Just across the bay in Adolphustown, another distinctive group of settlers fleeing the revolution played a major role in shaping the County. Quakers were simple, agricultural folk who lived a quiet devout life. Their numbers and land base soon grew, spreading across into Prince Edward County, building their first meetinghouse in Bloomfield in 1817. Quakers were responsible for introducing superior farm animals and the best varieties of fruit, making Prince Edward County a leading agricultural center. More than 75 canning factories operated here between 1882 and 1996. The Wellington Heritage Museum , a former meeting house, contains a wealth of knowledge about their heritage

Amongst the First Nations people, it’s the Mohawks who have had the most recent cultural influence. To learn more about them, I needed to head north on Regional Road 49 and cross out of the County to Tyendinaga, home of the Mohawks of the Bay of Quinte

IMG 3327 Liz FJ09 sm

With Prince Edward County’s close proximity to what is now New York State, it’s thought that the Fort Hunter Mohawks came here to hunt and fish. Preferring to remain neutral, they eventually sided with the British during the American Revolution. To compensate for the loss of their ancestral homeland and recognize their military alliance, they were asked to select unsettled land in Upper Canada. A cairn across from Christ Church in Deseronto  commemorates the landing, where on May 22, 1784, fifteen canoes delivered 20 to 25 Mohawk families who then settled here. A shaded path invites you to walk in peace and leads to Her Majesty’s Chapel Royal of the Mohawks. 

IMG 3359 Mohawk Walkway sm
IMG 3345 Christ Church smaller
IMG 3355 Commemorating Landing sm

Built in 1843 to replace an old wooden structure, it houses a number of gifts from the Royals and commemorates the historical military alliance between the Mohawks and the British Crown. The gifts include a Queen Anne silver communion set given to them in 1711, which survived the ravages of several wars and is still in use today. It was the first of many battles in which the Mohawk Nation contributed to the history and preservation of the land we now call Canada.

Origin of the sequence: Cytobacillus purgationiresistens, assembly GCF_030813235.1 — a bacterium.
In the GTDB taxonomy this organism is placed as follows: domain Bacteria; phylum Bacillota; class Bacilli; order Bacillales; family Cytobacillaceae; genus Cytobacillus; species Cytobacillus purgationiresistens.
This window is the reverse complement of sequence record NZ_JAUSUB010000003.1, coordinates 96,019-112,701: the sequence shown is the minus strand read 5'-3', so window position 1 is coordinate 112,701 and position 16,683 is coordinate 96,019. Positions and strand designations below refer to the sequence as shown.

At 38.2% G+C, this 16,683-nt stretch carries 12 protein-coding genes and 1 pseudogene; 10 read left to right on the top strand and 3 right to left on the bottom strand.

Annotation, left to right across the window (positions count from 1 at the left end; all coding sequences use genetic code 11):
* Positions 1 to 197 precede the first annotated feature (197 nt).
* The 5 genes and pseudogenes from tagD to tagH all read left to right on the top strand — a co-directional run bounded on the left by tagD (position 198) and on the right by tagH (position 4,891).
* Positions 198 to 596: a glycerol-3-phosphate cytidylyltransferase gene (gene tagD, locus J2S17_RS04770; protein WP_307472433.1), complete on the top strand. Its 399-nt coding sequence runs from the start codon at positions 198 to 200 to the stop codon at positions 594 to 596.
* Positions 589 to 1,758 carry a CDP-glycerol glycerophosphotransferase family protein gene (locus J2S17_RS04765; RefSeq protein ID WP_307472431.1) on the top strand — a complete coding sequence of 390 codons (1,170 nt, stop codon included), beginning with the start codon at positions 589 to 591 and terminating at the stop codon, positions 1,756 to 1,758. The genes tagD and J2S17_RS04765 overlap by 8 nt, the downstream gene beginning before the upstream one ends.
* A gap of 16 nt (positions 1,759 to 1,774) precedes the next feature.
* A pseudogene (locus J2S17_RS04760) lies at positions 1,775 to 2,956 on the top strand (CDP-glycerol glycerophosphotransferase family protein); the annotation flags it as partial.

The Chapel is undergoing extensive restorations so is unfortunately not accessible, although I glimpsed stunning stained glass windows through the scaffolding. I wandered through the historic cemetery, wondering what life was like during these times. Buried here is Dr. Oronhyateka, the first aboriginal Medical Doctor who attended Oxford University, was a personal friend of the Prince of Wales, and became a founder of the Independent order of Foresters. 

IMG 3350 Dr. O sm
dr o in chair

The Mohawks weren’t the only people displaced by the war. United Empire Loyalists were streaming to Upper Canada at the same time and by 1843, two-thirds of the Mohawk’s treaty land base was taken to accommodate these setters. 

I rode across Tyendinaga along Old Highway 2, crossing the bridge back into the County at Regional Road 62, I knew finding what I was looking for at Massassauga Conservation Area was a long shot. Seven hundred years earlier, the area is thought to be the home of a people known as “mound builders”. Thirty to forty mounds have been found dating back to 900 A.D., many containing objects of cultural value. For obvious reasons they’re not marked and to the untrained eye, they’re impossible to identify. The road there is paved and undulating as it follows the Bay, making the trip worthwhile in any case. 

IMG 3360 Massassauga Point sm

With the riding day drawing to a close, I completed my circle tour by following CR3 west, overlooking the Bay of Quinte. I’d had a wonderful ride and learned a lot. Some of my questions were answered, but they’d unearthed even more. Those answers must wait for another time. 

Total Distance: 170 km.

Motorcycle: Yamaha FJ-09, Courtesy of Yamaha Motor Canada.


About Liz Jansen

Liz is a healer, writer, speaker, and adventurer. She's the author of Women, Motorcycles and the Road to Empowerment and Life Lessons from Motorcycles. When she's not practicing her arts or riding, she's teaching others to ride at Humber College.